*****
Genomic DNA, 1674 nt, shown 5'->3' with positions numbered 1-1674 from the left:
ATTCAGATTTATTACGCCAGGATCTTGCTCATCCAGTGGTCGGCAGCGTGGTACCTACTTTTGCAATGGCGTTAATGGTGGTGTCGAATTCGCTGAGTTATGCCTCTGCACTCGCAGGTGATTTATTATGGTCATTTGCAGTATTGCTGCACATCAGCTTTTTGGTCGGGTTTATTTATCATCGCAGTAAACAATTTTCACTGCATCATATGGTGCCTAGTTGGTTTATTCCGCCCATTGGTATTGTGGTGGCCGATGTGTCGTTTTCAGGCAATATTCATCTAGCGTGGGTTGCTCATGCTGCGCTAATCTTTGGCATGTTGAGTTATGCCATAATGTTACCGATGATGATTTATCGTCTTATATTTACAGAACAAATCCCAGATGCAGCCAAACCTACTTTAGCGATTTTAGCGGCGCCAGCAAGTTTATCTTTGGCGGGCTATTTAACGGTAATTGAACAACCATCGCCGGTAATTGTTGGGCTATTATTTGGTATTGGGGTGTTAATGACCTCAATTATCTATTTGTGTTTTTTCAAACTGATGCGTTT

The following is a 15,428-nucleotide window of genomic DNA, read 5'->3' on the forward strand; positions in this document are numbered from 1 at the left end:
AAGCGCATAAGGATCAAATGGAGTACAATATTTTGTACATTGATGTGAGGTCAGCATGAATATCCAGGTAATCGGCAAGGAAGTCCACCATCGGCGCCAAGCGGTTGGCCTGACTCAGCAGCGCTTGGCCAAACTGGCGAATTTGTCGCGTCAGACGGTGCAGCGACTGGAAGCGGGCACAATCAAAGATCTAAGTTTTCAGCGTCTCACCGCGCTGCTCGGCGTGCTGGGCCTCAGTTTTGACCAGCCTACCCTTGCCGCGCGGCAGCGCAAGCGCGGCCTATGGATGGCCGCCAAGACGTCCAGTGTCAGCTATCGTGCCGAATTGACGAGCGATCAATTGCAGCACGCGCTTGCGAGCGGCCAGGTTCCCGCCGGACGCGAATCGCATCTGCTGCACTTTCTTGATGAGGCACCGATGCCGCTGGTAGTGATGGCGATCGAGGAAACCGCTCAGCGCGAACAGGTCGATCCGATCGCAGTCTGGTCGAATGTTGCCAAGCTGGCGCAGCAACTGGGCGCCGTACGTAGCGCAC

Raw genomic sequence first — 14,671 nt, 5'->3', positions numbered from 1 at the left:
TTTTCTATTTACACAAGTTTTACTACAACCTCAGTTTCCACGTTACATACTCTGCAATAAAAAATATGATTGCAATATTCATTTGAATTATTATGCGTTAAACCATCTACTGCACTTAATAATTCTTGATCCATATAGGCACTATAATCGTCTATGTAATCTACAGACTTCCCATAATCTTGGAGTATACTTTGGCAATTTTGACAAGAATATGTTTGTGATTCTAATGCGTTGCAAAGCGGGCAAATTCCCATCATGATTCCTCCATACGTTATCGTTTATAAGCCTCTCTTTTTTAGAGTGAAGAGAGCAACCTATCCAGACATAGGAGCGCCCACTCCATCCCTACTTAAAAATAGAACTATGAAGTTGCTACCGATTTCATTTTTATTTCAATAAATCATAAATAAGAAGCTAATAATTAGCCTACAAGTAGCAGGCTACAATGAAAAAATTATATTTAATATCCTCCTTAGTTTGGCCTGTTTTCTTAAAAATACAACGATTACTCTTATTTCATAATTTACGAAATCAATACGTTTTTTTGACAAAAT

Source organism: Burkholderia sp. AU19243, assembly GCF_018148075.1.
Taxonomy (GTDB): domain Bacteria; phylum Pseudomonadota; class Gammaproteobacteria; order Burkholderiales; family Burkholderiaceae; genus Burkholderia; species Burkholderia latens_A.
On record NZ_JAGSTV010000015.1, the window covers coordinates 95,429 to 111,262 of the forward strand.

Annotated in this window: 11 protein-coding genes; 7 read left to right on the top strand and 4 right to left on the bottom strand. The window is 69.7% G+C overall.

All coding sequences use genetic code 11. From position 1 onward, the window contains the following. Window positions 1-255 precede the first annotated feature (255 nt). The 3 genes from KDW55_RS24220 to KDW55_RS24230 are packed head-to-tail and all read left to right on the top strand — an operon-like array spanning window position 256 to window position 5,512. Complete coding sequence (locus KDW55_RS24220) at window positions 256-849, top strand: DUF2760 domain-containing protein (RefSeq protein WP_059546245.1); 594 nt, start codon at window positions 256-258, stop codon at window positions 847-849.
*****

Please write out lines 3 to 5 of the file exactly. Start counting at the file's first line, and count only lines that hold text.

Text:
The following is a 15,428-nucleotide window of genomic DNA, read 5'->3' on the forward strand; positions in this document are numbered from 1 at the left end:
AAGCGCATAAGGATCAAATGGAGTACAATATTTTGTACATTGATGTGAGGTCAGCATGAATATCCAGGTAATCGGCAAGGAAGTCCACCATCGGCGCCAAGCGGTTGGCCTGACTCAGCAGCGCTTGGCCAAACTGGCGAATTTGTCGCGTCAGACGGTGCAGCGACTGGAAGCGGGCACAATCAAAGATCTAAGTTTTCAGCGTCTCACCGCGCTGCTCGGCGTGCTGGGCCTCAGTTTTGACCAGCCTACCCTTGCCGCGCGGCAGCGCAAGCGCGGCCTATGGATGGCCGCCAAGACGTCCAGTGTCAGCTATCGTGCCGAATTGACGAGCGATCAATTGCAGCACGCGCTTGCGAGCGGCCAGGTTCCCGCCGGACGCGAATCGCATCTGCTGCACTTTCTTGATGAGGCACCGATGCCGCTGGTAGTGATGGCGATCGAGGAAACCGCTCAGCGCGAACAGGTCGATCCGATCGCAGTCTGGTCGAATGTTGCCAAGCTGGCGCAGCAACTGGGCGCCGTACGTAGCGCAC

Raw genomic sequence first — 14,671 nt, 5'->3', positions numbered from 1 at the left: